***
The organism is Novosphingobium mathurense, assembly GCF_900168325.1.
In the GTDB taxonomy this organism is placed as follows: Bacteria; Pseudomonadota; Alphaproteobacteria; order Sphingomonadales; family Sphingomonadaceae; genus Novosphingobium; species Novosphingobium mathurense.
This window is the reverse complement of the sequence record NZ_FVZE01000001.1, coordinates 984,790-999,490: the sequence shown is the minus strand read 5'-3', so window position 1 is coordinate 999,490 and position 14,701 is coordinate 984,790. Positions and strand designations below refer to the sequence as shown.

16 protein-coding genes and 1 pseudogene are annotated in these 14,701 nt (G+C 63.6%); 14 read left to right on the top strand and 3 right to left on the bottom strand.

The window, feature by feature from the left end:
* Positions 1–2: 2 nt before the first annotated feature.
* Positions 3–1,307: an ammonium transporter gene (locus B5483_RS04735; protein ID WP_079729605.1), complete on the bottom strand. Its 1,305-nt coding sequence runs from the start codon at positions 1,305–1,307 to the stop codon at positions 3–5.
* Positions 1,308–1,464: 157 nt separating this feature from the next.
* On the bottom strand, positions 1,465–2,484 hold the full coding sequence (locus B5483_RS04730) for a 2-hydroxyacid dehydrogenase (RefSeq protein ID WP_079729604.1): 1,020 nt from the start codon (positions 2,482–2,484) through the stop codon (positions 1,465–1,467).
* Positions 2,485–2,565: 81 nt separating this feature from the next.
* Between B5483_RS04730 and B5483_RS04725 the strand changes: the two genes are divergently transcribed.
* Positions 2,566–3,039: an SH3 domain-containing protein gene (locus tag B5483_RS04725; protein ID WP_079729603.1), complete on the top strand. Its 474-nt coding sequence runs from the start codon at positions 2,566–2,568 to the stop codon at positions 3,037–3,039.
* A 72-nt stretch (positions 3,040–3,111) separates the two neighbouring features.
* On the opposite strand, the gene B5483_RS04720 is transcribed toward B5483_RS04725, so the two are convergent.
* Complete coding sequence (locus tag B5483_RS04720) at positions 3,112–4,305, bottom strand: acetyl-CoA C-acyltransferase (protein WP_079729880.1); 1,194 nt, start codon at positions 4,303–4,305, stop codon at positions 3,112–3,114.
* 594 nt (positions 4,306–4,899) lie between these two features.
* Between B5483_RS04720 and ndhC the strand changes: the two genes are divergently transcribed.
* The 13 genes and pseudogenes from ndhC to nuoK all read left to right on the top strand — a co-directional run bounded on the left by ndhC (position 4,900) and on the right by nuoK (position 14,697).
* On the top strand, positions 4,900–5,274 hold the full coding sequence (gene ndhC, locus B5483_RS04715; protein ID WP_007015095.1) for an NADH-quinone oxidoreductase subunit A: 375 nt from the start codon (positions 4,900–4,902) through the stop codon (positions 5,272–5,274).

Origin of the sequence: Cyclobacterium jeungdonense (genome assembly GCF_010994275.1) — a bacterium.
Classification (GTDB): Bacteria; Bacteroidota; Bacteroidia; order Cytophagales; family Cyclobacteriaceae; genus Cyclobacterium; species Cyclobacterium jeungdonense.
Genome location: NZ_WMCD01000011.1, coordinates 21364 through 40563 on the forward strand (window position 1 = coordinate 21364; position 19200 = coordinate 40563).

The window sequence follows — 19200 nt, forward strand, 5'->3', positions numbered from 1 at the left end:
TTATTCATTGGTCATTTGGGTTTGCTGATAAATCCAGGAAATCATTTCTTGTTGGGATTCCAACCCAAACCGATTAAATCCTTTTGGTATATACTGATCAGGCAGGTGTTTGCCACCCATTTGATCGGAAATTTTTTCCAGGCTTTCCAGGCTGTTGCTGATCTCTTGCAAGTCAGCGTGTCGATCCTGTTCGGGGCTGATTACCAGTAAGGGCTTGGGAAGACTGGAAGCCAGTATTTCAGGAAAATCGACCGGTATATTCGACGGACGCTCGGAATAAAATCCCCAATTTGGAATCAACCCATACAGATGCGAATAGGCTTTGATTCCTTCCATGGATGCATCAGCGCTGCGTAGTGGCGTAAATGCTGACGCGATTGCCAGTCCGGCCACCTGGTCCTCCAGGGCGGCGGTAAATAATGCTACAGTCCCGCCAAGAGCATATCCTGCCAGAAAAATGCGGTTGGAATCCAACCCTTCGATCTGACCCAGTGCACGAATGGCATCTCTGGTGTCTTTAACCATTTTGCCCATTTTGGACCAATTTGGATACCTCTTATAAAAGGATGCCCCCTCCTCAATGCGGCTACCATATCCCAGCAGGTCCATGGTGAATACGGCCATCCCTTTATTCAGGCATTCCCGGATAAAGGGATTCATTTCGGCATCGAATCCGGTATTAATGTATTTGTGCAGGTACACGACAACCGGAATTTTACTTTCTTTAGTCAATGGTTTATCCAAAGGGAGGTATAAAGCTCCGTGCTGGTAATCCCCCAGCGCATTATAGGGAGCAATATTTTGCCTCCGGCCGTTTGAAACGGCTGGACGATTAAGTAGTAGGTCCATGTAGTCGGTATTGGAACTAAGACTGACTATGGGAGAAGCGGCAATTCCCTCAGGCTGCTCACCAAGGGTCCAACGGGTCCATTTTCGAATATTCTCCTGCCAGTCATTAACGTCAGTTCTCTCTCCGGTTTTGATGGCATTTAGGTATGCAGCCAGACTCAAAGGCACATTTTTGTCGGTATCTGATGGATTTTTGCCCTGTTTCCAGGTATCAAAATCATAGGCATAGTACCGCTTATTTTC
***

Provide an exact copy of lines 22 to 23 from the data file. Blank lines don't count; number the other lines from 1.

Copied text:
Genome location: NZ_WMCD01000011.1, coordinates 21364 through 40563 on the forward strand (window position 1 = coordinate 21364; position 19200 = coordinate 40563).

The window sequence follows — 19200 nt, forward strand, 5'->3', positions numbered from 1 at the left end: